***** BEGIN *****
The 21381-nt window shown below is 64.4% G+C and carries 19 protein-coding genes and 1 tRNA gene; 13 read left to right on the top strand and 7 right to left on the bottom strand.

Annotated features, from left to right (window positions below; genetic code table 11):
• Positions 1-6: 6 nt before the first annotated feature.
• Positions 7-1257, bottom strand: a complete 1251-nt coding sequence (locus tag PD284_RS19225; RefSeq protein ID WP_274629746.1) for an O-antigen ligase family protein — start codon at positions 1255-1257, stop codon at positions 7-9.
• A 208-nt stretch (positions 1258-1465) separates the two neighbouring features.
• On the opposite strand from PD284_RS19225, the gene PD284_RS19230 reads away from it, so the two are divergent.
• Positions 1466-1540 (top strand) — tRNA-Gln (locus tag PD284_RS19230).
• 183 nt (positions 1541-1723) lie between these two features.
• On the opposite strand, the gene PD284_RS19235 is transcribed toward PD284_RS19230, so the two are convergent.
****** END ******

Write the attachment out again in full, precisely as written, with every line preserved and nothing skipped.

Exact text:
The 21381-nt window shown below is 64.4% G+C and carries 19 protein-coding genes and 1 tRNA gene; 13 read left to right on the top strand and 7 right to left on the bottom strand.

Annotated features, from left to right (window positions below; genetic code table 11):
• Positions 1-6: 6 nt before the first annotated feature.
• Positions 7-1257, bottom strand: a complete 1251-nt coding sequence (locus tag PD284_RS19225; RefSeq protein ID WP_274629746.1) for an O-antigen ligase family protein — start codon at positions 1255-1257, stop codon at positions 7-9.
• A 208-nt stretch (positions 1258-1465) separates the two neighbouring features.
• On the opposite strand from PD284_RS19225, the gene PD284_RS19230 reads away from it, so the two are divergent.
• Positions 1466-1540 (top strand) — tRNA-Gln (locus tag PD284_RS19230).
• 183 nt (positions 1541-1723) lie between these two features.
• On the opposite strand, the gene PD284_RS19235 is transcribed toward PD284_RS19230, so the two are convergent.